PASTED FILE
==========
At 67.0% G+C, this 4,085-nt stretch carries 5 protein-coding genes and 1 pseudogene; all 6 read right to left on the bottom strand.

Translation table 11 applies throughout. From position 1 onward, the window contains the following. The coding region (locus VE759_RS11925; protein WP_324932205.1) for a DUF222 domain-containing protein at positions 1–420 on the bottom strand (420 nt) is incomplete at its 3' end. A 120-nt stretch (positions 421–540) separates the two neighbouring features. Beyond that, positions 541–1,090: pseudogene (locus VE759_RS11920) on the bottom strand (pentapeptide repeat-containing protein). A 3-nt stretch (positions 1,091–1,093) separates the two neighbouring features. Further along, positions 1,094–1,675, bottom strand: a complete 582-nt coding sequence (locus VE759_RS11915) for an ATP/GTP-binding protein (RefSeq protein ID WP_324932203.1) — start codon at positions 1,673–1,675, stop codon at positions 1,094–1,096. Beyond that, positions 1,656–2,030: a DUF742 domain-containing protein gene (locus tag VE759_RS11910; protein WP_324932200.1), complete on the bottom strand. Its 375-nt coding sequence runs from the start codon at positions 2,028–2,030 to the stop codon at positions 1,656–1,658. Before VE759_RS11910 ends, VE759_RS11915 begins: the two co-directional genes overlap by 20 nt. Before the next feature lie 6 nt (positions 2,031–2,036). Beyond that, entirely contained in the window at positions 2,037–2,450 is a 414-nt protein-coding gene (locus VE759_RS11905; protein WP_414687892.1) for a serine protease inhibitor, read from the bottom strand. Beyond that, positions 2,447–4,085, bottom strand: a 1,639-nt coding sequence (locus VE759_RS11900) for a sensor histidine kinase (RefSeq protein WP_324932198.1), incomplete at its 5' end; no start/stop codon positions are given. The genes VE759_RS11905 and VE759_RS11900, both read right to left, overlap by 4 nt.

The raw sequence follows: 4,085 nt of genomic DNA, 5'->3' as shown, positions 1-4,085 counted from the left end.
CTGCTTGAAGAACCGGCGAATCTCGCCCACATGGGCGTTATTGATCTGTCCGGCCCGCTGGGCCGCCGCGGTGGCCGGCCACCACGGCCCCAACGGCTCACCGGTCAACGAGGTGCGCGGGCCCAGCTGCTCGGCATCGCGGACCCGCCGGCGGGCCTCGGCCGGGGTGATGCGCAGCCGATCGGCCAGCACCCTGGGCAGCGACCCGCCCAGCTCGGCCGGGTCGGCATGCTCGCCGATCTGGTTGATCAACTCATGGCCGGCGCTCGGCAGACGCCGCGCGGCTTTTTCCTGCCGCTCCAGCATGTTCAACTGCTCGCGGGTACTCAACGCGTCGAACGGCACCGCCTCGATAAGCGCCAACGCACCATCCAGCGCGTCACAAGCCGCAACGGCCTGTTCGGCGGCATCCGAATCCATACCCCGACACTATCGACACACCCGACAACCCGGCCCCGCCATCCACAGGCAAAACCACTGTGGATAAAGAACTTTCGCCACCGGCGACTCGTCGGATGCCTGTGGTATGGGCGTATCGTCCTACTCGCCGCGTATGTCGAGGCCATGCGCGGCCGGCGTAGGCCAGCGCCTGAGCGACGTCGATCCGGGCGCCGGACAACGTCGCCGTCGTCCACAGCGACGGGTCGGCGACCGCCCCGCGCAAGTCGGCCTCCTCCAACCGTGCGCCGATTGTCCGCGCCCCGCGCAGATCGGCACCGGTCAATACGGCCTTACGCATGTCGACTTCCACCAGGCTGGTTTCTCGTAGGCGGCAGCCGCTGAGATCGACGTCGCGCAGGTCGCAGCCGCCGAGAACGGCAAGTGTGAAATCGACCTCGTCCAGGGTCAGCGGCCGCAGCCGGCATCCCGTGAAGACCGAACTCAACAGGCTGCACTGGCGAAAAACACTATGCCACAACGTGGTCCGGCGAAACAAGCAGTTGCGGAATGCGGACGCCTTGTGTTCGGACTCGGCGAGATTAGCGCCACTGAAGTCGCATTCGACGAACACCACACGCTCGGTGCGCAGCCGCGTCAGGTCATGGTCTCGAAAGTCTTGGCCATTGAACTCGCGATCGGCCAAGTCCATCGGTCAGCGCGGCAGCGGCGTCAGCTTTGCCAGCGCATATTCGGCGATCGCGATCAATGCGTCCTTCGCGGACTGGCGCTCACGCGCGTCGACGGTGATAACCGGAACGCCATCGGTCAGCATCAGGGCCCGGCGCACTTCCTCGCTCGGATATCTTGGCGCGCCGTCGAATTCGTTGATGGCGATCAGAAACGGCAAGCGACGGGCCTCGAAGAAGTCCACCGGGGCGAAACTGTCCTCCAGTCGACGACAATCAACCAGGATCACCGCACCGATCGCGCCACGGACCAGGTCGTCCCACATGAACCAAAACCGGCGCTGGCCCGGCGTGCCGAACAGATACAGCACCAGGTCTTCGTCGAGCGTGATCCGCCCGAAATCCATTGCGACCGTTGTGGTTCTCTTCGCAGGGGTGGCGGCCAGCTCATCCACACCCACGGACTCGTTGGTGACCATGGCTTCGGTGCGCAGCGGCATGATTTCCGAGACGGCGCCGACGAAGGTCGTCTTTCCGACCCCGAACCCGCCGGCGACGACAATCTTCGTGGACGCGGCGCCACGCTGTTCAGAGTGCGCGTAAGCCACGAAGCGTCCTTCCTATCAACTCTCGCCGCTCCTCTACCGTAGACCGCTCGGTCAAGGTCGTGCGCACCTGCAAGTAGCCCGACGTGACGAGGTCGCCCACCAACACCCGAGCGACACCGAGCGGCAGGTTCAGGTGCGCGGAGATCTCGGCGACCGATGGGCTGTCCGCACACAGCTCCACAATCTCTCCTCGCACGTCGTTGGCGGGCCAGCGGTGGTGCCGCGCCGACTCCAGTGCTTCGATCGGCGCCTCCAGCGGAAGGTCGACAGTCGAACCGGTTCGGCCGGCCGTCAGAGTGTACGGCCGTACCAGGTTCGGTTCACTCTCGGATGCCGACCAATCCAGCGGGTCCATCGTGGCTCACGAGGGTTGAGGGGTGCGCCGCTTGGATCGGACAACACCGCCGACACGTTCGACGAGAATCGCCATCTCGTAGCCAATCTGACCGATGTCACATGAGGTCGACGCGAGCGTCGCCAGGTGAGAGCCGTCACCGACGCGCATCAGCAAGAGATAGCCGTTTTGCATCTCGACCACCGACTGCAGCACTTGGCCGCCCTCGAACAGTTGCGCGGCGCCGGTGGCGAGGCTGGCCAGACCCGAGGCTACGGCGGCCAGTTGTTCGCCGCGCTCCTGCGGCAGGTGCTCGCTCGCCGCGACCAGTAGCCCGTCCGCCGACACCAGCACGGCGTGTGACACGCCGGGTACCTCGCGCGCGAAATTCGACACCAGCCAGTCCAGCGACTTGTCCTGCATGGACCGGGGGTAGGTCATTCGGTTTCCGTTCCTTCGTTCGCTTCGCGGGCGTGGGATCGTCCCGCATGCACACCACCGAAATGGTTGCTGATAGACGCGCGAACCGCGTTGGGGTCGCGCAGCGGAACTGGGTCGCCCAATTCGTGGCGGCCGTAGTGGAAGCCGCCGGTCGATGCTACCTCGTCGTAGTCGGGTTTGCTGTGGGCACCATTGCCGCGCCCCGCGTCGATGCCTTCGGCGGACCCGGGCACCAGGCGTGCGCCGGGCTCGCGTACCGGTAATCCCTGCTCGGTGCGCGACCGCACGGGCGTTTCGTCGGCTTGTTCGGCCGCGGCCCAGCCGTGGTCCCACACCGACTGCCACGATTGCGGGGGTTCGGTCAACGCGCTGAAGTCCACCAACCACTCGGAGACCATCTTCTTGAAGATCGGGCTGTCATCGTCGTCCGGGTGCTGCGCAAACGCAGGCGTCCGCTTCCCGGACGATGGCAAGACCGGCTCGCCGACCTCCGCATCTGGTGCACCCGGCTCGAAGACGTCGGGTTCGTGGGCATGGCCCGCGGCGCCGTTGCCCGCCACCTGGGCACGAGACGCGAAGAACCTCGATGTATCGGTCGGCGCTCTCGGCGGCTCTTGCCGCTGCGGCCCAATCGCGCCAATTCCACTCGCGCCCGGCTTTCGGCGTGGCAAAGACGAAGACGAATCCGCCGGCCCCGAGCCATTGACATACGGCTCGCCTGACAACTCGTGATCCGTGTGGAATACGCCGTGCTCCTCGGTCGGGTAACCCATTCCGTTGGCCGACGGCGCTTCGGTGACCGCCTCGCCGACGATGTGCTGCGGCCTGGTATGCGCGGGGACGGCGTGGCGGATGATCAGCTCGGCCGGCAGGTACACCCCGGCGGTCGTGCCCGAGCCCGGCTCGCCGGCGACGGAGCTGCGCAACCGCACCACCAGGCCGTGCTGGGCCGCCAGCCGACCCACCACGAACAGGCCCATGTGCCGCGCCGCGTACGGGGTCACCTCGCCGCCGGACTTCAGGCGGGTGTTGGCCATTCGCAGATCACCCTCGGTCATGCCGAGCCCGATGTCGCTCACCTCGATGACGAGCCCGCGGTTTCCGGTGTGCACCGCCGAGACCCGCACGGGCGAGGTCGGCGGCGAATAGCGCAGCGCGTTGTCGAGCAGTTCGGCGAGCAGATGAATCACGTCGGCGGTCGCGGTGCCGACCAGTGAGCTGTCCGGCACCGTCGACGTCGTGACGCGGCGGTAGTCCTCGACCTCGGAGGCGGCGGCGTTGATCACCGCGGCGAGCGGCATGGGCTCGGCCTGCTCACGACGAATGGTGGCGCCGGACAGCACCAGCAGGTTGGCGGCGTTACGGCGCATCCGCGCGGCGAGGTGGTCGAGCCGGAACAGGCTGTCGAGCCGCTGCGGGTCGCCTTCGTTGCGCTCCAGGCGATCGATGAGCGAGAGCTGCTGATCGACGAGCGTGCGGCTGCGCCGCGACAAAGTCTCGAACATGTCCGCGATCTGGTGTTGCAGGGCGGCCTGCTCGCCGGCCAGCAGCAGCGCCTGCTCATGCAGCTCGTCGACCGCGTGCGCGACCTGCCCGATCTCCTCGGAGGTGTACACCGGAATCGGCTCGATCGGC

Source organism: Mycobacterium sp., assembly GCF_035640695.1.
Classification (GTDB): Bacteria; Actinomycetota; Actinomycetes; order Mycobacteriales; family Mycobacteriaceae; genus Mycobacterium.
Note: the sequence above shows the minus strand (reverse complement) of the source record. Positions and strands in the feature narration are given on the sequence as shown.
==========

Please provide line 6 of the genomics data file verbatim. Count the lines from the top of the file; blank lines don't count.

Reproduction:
Classification (GTDB): Bacteria; Actinomycetota; Actinomycetes; order Mycobacteriales; family Mycobacteriaceae; genus Mycobacterium.